Noting here a two-week-old article in the NYRB about the Jew-caricature in medieval Europe and its connection to evolving Christian tradition.
In accord with the new devotions, artworks had just begun to portray Christ as humbled and dying. Some Christians struggled with the new imagery, discomfited by the sight of divine suffering. Proponents of the new devotions criticized such resistance. Failure to be properly moved by portrayals of Christ’s affliction was identified with ‘Jewish’ hard-hearted ways of looking. In this and many other images, then, the Jew’s prominent nose serves primarily to draw attention to the angle of his head, turned ostentatiously away from the sight of Christ, and so links the Jew’s misbegotten flesh to his misdirected gaze.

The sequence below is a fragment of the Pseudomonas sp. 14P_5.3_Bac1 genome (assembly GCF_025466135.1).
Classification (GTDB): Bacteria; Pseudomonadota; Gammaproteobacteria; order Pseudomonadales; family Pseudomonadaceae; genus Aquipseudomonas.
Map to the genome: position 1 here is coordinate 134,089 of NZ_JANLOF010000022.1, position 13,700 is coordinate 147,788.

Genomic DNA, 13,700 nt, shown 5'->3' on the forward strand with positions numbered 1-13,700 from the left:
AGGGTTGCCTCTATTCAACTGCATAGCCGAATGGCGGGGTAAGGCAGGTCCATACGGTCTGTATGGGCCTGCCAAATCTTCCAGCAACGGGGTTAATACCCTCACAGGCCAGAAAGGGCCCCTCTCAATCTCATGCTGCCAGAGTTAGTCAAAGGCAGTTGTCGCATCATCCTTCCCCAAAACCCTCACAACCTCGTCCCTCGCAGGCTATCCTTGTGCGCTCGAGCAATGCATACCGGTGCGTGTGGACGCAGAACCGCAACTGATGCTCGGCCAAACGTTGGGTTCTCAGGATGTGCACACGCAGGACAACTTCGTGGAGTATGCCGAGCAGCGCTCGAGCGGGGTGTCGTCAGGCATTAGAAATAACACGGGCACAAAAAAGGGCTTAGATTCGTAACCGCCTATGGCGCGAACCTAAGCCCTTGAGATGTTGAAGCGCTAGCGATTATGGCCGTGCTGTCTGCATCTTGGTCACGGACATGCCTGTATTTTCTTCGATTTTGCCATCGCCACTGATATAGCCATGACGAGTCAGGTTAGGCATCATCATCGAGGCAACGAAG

The author, Sara Lipton, teaches history and Judaic studies; I gather she’s been working on the story of the development of anti-semitic imagery for a long time. The article seems intended to introduce her new book Dark Mirror.
This would be a fine occasion, obviously, to pick up again with what I started in May, but I don’t have time for it now. Hope to come back to it in the new year, perhaps.